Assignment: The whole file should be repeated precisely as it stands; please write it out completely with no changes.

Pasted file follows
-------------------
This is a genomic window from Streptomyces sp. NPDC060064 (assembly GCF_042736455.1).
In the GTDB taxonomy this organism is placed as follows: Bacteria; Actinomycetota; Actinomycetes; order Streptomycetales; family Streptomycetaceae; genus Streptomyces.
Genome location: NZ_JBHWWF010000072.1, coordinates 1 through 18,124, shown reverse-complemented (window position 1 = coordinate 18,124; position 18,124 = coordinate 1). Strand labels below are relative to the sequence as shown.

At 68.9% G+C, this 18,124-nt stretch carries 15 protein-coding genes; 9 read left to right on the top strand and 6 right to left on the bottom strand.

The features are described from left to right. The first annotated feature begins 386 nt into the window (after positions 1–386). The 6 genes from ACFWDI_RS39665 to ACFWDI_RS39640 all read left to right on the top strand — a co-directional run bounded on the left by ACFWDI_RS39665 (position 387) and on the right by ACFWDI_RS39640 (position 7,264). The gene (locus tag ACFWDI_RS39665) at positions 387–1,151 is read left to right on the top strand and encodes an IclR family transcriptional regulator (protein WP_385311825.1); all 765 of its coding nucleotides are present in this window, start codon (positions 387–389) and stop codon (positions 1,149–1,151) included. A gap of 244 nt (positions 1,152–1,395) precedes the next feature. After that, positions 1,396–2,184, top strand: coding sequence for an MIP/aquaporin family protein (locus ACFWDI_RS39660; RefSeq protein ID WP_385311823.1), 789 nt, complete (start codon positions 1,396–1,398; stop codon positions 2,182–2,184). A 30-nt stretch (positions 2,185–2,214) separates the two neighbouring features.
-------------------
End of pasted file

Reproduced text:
This is a genomic window from Streptomyces sp. NPDC060064 (assembly GCF_042736455.1).
In the GTDB taxonomy this organism is placed as follows: Bacteria; Actinomycetota; Actinomycetes; order Streptomycetales; family Streptomycetaceae; genus Streptomyces.
Genome location: NZ_JBHWWF010000072.1, coordinates 1 through 18,124, shown reverse-complemented (window position 1 = coordinate 18,124; position 18,124 = coordinate 1). Strand labels below are relative to the sequence as shown.

At 68.9% G+C, this 18,124-nt stretch carries 15 protein-coding genes; 9 read left to right on the top strand and 6 right to left on the bottom strand.

The features are described from left to right. The first annotated feature begins 386 nt into the window (after positions 1–386). The 6 genes from ACFWDI_RS39665 to ACFWDI_RS39640 all read left to right on the top strand — a co-directional run bounded on the left by ACFWDI_RS39665 (position 387) and on the right by ACFWDI_RS39640 (position 7,264). The gene (locus tag ACFWDI_RS39665) at positions 387–1,151 is read left to right on the top strand and encodes an IclR family transcriptional regulator (protein WP_385311825.1); all 765 of its coding nucleotides are present in this window, start codon (positions 387–389) and stop codon (positions 1,149–1,151) included. A gap of 244 nt (positions 1,152–1,395) precedes the next feature. After that, positions 1,396–2,184, top strand: coding sequence for an MIP/aquaporin family protein (locus ACFWDI_RS39660; RefSeq protein ID WP_385311823.1), 789 nt, complete (start codon positions 1,396–1,398; stop codon positions 2,182–2,184). A 30-nt stretch (positions 2,185–2,214) separates the two neighbouring features.